Haut de la page

The Parabolic SAR

Summary

Wilder’s Parabolic SAR is a very good technical analysis tool that can show impartially if the trend, even in the very short term, is up or down. It can be used as a daily stop loss order. It works well with the SAR method to help investors profit from both uptrends and downtrends. It can also be used in day trading.

Preamble

The Parabolic is a technical analysis tool that was introduced to the public in 1978 in the book New Concepts in Technical Trading Systems by the American Welles Wilder. In this book, Wilder described several new tools at the time: the Relative Strength Index (or RSI), the Directional Movement Index (or DMI) and the Parabolic SAR. The book also presented other tools, including one for volatility, but the three tools mentioned above are the best known.

How is the Parabolic used?

An example of the Parabolic is shown in Chart 1 of XIU (S&P/TSX60 Index in the form of an exchange-traded fund).

Chart 1 - Exchange-traded fund XIU (S&P/TSX60 Index) with Parabolic SAR.

Note two types of dotted lines on the chart: lines below the price and lines above the price:

  • When the dotted line is below the price, the trend is up.
  • When the dotted line is above the price, the trend is down.

The first use of the Parabolic is as a trend indicator. It is impartial; it acts as an alert indicating a possible trend change.

Its second use is the very reason for its existence:

  1. When a dotted line below the stock price ends and gives way to a dotted line above the stock price, this means the price has dropped to the Parabolic price level.
    1. The investor sells his long position at this price.
    2. The investor then re-enters the market by selling short at this same price in order to profit from a probable decline.
  2. When a dotted line above the price of the stock price ends and gives way to a dotted line below the stock price, this means the price has risen to the Parabolic price level.
    1. The investor covers his short position at this price.
    2. The investor then takes a long position at this same price to profit from a probable rise.

The third use of the Parabolic is as a tool to indicate the price at which one should exit a market position. Let’s look at Chart 2:

  1. In the first week of January 2010, the stock began to decline after hitting a high of about $73.50. If we had sold the stock short close to this high, we could have subsequently covered our short at $63.50 (point B in the chart). That is the point at which the dotted line above the price gave way to the dotted line below the price. In this case, point B proved to be an effective indicator.
  2. In the first week of February 2010, the stock began to climb. After reaching a high of about $74.50, it began to decline. At point C, at around $72.00, the dotted line below the price gave way to a dotted line above the price. Here too, the Parabolic proved to be a good exit indicator.
  3. Note that we could have taken our long position at the exit price in point a above. This is an example of implementing the strategy in point 2b above.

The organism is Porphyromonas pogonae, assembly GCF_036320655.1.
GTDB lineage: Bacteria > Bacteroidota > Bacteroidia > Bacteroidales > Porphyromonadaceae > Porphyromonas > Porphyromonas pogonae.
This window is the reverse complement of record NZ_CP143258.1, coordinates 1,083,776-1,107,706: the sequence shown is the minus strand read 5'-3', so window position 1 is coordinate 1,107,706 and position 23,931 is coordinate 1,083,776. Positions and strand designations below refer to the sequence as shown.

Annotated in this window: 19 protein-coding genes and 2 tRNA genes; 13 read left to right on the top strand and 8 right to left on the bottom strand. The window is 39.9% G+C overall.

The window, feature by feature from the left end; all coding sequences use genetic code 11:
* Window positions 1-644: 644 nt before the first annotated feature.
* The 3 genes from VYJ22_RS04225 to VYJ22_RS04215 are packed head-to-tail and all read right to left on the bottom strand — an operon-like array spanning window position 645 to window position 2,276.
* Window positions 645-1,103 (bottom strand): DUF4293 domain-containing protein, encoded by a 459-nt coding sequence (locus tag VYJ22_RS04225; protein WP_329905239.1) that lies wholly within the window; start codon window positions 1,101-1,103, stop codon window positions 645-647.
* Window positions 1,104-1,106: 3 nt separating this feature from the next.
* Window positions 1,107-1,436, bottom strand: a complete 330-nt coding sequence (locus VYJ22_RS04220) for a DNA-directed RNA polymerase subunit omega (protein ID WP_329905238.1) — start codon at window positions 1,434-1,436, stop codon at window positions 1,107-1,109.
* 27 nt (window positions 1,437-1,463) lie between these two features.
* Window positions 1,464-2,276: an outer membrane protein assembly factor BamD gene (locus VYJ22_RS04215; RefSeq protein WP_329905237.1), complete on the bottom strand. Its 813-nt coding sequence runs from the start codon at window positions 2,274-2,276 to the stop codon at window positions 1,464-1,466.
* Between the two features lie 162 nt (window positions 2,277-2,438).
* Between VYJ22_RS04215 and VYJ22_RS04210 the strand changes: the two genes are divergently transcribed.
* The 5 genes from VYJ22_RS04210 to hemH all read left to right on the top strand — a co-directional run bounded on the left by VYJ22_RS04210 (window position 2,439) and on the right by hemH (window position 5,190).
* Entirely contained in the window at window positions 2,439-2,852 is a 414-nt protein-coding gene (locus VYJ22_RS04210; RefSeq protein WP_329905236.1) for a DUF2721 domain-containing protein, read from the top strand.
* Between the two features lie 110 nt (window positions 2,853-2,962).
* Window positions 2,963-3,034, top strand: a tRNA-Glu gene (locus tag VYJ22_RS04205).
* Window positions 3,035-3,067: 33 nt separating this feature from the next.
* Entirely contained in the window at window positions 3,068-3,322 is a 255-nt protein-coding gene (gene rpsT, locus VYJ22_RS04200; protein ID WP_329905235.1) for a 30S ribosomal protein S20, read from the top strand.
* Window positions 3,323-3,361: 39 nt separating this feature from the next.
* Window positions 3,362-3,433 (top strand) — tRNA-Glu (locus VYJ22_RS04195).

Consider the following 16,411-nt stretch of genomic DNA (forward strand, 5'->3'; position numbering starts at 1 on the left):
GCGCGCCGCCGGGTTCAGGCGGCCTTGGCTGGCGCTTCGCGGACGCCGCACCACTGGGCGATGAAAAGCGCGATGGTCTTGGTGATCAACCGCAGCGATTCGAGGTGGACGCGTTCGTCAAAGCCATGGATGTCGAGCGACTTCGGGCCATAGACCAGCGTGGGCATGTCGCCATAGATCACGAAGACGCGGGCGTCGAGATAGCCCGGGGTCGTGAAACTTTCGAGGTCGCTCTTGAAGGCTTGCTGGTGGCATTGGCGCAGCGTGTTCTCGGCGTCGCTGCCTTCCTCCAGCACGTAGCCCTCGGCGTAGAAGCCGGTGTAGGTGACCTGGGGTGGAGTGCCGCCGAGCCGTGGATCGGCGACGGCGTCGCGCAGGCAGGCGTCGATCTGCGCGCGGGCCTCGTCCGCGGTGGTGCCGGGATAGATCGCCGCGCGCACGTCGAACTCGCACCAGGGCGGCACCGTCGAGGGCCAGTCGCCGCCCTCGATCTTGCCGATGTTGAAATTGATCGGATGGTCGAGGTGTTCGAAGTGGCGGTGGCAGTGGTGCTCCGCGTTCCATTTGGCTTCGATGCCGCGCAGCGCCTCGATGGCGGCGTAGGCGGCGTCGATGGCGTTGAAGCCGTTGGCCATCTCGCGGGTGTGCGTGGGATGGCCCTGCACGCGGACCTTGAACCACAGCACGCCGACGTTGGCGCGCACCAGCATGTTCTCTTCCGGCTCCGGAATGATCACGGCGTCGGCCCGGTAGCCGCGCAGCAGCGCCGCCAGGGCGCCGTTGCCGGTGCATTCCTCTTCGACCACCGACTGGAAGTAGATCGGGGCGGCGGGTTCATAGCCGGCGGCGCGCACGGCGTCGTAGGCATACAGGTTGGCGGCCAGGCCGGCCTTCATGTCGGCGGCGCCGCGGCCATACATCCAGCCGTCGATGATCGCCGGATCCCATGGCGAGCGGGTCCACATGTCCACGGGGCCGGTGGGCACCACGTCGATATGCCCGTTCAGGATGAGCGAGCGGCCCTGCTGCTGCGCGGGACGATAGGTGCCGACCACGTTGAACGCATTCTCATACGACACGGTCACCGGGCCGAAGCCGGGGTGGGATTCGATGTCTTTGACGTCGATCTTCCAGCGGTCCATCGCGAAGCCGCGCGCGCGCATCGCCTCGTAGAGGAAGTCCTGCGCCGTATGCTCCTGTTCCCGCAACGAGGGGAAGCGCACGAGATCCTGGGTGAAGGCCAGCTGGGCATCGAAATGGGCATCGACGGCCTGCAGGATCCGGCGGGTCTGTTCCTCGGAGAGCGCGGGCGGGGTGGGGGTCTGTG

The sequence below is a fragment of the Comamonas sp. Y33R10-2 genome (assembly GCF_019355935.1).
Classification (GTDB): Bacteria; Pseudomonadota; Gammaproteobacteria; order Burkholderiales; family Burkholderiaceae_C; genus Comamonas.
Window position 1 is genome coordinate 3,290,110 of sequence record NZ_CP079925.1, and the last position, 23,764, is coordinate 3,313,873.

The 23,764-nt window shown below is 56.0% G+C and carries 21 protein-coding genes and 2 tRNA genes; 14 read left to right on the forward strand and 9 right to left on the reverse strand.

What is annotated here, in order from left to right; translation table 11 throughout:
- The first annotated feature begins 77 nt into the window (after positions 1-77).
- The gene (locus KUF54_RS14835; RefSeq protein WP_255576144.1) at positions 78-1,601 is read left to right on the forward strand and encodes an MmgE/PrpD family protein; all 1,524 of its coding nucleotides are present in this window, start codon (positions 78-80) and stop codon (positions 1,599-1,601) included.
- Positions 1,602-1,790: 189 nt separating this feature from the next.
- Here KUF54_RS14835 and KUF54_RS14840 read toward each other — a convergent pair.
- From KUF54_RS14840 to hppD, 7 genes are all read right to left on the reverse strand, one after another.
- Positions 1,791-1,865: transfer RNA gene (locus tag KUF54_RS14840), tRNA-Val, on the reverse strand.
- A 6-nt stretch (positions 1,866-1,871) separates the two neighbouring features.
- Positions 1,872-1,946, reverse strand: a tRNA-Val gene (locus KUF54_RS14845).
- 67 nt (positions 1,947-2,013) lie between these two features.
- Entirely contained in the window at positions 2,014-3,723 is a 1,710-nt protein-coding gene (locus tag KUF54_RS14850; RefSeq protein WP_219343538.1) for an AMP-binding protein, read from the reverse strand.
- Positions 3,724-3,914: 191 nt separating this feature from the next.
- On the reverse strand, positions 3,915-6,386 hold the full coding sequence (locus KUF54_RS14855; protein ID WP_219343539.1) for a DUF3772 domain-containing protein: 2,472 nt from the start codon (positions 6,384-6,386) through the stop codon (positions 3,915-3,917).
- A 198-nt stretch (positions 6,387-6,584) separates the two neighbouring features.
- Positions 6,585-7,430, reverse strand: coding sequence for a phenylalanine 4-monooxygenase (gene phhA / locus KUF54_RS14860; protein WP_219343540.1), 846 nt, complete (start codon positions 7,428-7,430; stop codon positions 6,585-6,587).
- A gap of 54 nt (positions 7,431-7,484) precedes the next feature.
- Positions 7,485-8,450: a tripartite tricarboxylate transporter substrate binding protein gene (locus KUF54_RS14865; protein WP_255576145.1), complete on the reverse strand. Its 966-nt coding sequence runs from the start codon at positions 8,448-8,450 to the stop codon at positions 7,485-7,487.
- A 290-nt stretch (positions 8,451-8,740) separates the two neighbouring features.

4. The Parabolic’s weakness. In mid-October 2009, we could have sold the stock short at the beginning of the decline, after the high of about $60.00. Two weeks later, the price hit a low of about $50.00. If we had waited for the Parabolic to give us an exit signal (i.e. to buy back the stock or exit the short position), we would have got the signal at around $56.00, at point A. In this case, the Parabolic would have given us a very disappointing exit signal, because it occurred $6.00 higher than the low and only $4.00 below the mid-October high.

If we compare the behaviour of the Parabolic signals at points A, B and C, we see that when the price reaches a low and creates congestion around this low (circled area B), or when the price reaches a high and creates congestion around this high (circled area C), the market exit signals are good because they are given close to the low and the high, respectively. Conversely, in circled area A, we see that the exit signal is poor, because the price, after reaching a low of about $50.00, climbs back quickly, without creating congestion around the low.

So there is a strong correlation between the quality of the signal and the amount of congestion around the highs and lows:

The greater the congestion, the better the Parabolic signal
Chart 2 - AGU shares with the Parabolic.

The rules for using the Parabolic also apply to day trading. An example is shown in Chart 3, using five-minute periods. Note that in this case too, the above observations apply: oval D shows congestion over several five-minute periods. The short-sell signal is given close to the high, at Friday’s open (at around $27.80). However, the Parabolic exit signal is given at around $26.60, an unfavourable price compared to the lower price of about $25.90 reached a little before 11:00 a.m. Note that in oval E, there is no congestion around the low, which explains the poor signal, as explained in point e above.